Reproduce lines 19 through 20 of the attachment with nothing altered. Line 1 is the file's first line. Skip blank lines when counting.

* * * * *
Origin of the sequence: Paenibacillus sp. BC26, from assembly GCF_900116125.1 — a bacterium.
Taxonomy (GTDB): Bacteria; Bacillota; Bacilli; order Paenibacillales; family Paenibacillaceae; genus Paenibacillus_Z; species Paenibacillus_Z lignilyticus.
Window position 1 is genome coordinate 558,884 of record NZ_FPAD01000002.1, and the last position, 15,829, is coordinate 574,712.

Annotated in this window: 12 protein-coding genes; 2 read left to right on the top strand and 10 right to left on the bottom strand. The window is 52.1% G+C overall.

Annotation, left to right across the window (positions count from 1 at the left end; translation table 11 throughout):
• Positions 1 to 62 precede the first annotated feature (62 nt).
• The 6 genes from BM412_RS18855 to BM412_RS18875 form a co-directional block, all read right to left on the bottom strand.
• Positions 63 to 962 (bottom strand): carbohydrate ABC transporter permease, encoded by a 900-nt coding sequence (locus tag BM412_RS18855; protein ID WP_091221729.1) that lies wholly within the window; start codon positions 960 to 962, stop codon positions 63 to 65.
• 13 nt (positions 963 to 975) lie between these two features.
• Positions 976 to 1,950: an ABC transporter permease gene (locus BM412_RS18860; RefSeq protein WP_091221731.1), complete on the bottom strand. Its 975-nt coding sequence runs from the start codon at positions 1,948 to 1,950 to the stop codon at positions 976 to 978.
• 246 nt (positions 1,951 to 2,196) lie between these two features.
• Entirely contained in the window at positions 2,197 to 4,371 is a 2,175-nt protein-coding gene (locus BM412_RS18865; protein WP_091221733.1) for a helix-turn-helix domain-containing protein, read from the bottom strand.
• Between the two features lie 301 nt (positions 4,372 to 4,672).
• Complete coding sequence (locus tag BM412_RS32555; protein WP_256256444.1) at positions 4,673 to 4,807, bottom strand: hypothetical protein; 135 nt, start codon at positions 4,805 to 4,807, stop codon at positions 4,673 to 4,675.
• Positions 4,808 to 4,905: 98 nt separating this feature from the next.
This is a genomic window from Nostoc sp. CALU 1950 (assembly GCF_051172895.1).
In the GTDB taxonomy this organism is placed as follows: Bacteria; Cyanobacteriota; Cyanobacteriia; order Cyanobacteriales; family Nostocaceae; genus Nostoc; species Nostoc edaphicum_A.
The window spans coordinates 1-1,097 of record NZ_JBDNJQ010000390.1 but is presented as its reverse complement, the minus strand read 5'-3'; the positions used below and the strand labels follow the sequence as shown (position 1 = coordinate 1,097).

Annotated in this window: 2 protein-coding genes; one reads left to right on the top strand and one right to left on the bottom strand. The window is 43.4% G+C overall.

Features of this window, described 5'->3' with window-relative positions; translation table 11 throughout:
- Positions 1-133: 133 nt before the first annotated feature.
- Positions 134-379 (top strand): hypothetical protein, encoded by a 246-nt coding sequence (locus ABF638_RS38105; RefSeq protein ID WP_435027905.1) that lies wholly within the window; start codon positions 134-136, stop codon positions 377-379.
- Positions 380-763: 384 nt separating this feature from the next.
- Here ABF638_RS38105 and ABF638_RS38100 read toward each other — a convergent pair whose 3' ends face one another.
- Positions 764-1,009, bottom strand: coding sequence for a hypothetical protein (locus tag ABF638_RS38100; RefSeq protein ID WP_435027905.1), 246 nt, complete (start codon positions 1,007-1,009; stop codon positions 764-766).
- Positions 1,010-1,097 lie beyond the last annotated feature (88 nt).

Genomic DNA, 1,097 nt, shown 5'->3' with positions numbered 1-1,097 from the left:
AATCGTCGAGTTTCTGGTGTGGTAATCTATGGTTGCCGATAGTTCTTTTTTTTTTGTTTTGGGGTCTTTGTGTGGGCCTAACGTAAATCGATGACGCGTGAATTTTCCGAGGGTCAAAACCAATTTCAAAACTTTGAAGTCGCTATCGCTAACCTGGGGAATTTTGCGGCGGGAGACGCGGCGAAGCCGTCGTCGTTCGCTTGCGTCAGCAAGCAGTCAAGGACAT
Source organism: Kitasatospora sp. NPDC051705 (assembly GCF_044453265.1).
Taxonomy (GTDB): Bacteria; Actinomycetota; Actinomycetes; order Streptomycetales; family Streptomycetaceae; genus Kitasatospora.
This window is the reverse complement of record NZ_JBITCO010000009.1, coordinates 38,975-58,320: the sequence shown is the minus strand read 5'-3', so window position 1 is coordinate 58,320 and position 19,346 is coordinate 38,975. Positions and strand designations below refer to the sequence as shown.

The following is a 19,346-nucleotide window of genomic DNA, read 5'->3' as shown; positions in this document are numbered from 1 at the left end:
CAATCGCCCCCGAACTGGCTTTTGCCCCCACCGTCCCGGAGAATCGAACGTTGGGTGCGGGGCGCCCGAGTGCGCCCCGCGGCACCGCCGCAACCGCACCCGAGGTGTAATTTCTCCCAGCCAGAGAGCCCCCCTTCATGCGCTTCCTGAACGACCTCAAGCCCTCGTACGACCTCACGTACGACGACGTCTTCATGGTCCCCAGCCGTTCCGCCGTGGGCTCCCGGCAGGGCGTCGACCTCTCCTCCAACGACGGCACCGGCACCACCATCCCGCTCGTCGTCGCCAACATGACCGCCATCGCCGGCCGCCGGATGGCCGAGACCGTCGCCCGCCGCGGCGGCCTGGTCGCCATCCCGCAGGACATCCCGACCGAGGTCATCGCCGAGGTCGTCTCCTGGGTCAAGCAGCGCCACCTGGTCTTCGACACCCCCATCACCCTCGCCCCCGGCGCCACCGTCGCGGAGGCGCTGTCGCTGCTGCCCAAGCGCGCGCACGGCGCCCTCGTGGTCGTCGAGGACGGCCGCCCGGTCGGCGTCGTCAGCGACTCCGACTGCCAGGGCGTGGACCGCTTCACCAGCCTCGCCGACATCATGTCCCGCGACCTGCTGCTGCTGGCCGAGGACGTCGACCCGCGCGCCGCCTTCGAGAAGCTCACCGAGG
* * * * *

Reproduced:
Annotated in this window: 2 protein-coding genes; one reads left to right on the top strand and one right to left on the bottom strand. The window is 43.4% G+C overall.

Features of this window, described 5'->3' with window-relative positions; translation table 11 throughout: